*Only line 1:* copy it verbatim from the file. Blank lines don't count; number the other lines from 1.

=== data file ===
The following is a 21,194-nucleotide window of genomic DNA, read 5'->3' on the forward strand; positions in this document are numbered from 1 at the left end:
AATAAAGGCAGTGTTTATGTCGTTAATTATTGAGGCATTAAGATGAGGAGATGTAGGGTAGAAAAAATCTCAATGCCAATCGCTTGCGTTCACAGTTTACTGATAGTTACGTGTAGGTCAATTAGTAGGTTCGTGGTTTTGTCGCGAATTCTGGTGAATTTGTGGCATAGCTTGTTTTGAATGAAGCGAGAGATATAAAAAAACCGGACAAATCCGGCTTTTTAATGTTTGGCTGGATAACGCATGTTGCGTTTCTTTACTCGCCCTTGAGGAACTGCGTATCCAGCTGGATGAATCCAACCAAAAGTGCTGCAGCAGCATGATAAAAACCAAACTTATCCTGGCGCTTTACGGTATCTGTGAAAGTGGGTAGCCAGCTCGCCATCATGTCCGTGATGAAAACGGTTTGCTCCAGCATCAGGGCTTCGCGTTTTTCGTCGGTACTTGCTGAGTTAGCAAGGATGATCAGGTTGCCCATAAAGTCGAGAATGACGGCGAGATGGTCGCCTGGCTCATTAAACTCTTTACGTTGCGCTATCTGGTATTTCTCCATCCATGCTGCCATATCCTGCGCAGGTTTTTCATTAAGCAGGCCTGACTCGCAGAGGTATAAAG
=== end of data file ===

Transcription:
The following is a 21,194-nucleotide window of genomic DNA, read 5'->3' on the forward strand; positions in this document are numbered from 1 at the left end: